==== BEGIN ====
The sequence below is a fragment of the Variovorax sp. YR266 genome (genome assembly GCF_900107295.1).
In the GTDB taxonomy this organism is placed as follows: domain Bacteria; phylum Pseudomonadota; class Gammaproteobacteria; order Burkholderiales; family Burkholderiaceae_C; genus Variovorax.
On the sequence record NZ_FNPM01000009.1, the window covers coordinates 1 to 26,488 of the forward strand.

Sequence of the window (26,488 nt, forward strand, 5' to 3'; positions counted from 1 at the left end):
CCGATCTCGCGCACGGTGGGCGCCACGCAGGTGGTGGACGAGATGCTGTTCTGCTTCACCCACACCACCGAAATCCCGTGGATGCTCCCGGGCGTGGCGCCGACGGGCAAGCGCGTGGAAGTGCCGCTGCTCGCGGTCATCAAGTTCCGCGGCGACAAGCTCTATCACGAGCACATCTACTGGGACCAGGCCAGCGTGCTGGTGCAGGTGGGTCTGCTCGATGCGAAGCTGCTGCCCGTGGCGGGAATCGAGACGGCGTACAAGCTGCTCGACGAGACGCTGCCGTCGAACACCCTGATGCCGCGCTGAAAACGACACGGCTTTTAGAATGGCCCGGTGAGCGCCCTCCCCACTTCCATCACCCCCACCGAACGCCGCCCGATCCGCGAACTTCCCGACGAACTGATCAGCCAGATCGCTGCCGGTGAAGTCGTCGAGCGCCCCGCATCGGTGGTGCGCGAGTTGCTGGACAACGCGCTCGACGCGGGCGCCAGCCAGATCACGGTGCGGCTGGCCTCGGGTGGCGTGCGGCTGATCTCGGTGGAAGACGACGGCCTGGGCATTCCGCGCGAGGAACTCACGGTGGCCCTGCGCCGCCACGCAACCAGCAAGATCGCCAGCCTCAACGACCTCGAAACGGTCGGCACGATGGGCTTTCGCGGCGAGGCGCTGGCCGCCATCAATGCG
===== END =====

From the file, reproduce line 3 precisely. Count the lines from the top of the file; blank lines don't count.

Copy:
On the sequence record NZ_FNPM01000009.1, the window covers coordinates 1 to 26,488 of the forward strand.